The Secrets to Successfully Sportscasting My Children’s Squabbles

Lucy and Penny sportscasting

Sportscasting is one of those RIE terms that is thrown out there a lot! When your children are fighting – sportscast. When they are showing frustration because they can not complete a task – sportscast.  When they express their displeasure at being prevented from doing something – sportscast. It seems like sportscasting should be the answer to most of our daily struggles with our children. So after reading about this methodology as I sailed through my initial RIE parenting journey 12 months ago, I thought I would give it a crack. I had read somewhere that it was just like commentating on a sports match so I went with that and off I went to test it out on my squabbling children.

‘Penny, you had the giraffe and Lucy took it from you. Lucy, Penny’s crying because you took her giraffe. It’s not nice to take things from other people.’ So I add-libbed a little and projected some of my own opinions in there – what sports commentator doesn’t? I had some success with this initially. I think the girls were surprised by my change in tact in not demanding the toys be returned so I thought yep, I got it. But after a period of time (not too long) these scuffles between the girls started escalating. I continued sportscasting like crazy but Lucy (then about 22 months old) seemed to be taking her jealous rage up a notch and started including some physical contact into the mix. Where was I going wrong? I couldn’t understand why Lucy was being so rough towards her sister and so insistent on taking toys she really wasn’t interested in. So, I turned to the person who had steered me down this RIE path and guided me through her wisdom – Janet Lansbury. Janet offers a phone consultation service for a small fee which both my husband and I agreed was well worth it to put us back on the right track.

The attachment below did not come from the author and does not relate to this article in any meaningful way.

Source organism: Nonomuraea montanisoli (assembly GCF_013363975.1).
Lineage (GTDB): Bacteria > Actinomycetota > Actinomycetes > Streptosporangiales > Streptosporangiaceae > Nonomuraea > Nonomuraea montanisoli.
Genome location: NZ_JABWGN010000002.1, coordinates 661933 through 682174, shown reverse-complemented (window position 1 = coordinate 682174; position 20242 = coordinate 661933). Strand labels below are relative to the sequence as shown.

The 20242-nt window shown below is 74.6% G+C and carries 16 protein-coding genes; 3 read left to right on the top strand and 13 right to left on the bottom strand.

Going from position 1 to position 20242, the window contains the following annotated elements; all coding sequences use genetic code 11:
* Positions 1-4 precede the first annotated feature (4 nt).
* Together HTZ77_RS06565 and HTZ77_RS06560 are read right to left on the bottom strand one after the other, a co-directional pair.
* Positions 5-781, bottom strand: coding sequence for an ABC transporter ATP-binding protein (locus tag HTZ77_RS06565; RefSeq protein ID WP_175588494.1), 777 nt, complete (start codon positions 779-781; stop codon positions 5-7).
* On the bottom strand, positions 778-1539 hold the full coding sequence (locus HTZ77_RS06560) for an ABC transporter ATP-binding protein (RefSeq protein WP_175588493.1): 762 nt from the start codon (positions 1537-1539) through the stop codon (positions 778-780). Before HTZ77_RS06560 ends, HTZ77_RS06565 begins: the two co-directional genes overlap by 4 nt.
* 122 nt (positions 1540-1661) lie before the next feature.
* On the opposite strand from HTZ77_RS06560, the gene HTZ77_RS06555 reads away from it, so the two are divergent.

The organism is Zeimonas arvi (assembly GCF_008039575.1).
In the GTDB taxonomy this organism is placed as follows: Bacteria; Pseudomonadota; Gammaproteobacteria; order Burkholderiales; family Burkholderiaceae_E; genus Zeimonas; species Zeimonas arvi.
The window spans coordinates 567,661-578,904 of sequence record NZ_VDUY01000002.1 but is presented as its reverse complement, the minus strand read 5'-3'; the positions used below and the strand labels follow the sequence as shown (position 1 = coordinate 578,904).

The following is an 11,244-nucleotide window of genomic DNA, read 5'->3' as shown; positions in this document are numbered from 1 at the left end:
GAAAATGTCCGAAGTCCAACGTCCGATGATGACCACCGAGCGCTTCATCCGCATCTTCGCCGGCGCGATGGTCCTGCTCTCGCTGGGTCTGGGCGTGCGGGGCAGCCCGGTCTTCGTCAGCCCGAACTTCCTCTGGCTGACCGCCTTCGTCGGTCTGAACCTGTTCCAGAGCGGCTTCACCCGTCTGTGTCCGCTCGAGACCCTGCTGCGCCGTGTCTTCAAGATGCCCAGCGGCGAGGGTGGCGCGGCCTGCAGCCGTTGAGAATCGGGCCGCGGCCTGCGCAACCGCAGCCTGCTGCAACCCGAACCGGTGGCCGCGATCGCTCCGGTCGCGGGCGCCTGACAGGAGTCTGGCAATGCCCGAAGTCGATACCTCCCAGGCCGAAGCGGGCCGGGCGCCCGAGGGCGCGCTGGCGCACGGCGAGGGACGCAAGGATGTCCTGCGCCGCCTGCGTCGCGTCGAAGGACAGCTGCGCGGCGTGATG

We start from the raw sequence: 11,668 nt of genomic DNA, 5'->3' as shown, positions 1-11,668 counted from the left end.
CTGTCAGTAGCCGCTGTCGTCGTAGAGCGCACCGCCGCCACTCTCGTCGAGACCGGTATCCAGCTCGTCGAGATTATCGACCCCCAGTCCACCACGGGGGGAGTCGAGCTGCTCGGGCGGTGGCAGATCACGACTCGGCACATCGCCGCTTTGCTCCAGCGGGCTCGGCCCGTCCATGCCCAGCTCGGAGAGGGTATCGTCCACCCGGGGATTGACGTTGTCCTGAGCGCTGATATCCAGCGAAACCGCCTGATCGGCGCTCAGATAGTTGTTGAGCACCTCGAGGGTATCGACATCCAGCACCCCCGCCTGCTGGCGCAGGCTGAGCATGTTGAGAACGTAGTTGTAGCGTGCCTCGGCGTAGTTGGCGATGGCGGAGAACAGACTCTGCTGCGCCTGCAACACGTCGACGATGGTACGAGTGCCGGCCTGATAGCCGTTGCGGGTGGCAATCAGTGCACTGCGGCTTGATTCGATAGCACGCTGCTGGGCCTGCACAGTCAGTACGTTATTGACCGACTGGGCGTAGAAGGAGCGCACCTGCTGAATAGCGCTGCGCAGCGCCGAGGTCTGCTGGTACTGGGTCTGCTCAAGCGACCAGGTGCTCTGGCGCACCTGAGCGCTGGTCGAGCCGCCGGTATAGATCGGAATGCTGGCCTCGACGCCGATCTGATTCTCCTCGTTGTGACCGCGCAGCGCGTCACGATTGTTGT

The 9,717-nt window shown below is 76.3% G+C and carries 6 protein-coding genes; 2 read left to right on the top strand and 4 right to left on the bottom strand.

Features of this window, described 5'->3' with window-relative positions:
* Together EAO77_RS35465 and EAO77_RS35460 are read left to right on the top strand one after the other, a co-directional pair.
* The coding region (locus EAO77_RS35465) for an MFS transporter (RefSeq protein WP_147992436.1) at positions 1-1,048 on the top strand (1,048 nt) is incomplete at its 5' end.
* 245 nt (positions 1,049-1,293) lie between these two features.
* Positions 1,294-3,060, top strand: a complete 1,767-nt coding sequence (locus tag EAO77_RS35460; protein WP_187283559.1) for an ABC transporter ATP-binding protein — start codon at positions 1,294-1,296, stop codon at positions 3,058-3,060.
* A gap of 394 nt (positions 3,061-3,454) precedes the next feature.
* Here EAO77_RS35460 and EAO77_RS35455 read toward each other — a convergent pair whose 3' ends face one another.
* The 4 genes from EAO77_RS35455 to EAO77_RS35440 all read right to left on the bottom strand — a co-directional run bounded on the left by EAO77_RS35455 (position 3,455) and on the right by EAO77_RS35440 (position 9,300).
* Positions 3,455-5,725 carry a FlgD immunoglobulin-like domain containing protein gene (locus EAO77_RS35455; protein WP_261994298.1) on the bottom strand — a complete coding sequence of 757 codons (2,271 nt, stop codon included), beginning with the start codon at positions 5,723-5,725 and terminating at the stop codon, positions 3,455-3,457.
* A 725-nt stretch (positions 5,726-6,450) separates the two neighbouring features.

After speaking with Janet for quite some time and running through several scenarios with her, she picked up on my use of sportscasting as the potential problem. It wasn’t the sportscasting that was the issue but the words and tone I was using. If I was to analyse my previous example:

‘Penny, you had the giraffe and Lucy took it. Lucy, Penny’s crying because you took her giraffe. It’s not nice to take things from other people.’

By saying ‘Lucy took it’ it implies a victim and a perpetrator. Lucy therefore feels I am taking sides hence, increasing her jealousy towards her sister. By adding ‘It’s not nice to take things from people’ I am inducing guilt and making Lucy feel bad about herself thereby weakening her relationship with me.

Janet pointed out that it is vital I remain neutral in these altercations. There are no victims or perpetrators only two children behaving in a developmentally appropriate way and needing some support to help guide them through. So in the giraffe example I should say ‘Penny had the giraffe. Now Lucy has the giraffe. Penny, I see you are upset. ‘ And then wait! Allow the children time to process and determine the next course of action. Janet recently informed me ‘the difference with the RIE approach is that we don’t dictate, suggest, teach or enforce “turns”. We really do trust the children to figure these things out for themselves (at your children’s age, especially). We would totally be there to prevent hitting, pushing, pinching, biting, but would be fine with a child pulling something out of another child’s hands…’

Often, when I remain a completely neutral and unbiased sportscaster, Lucy will return the giraffe of her own accord. If she doesn’t,however, I might add: ‘Lucy, when you’ve finished with that giraffe would you mind giving it to Penny’. In this type of sportscasting, it is important also to keep my voice even and matter of fact. I often have to remind myself to remove the emotion out of my voice especially if the altercation is rather heated and evokes my own feelings on the matter.

Here are several other real life examples of sportscasting that has occurred in our house over the past few days.

Example one: Taking turns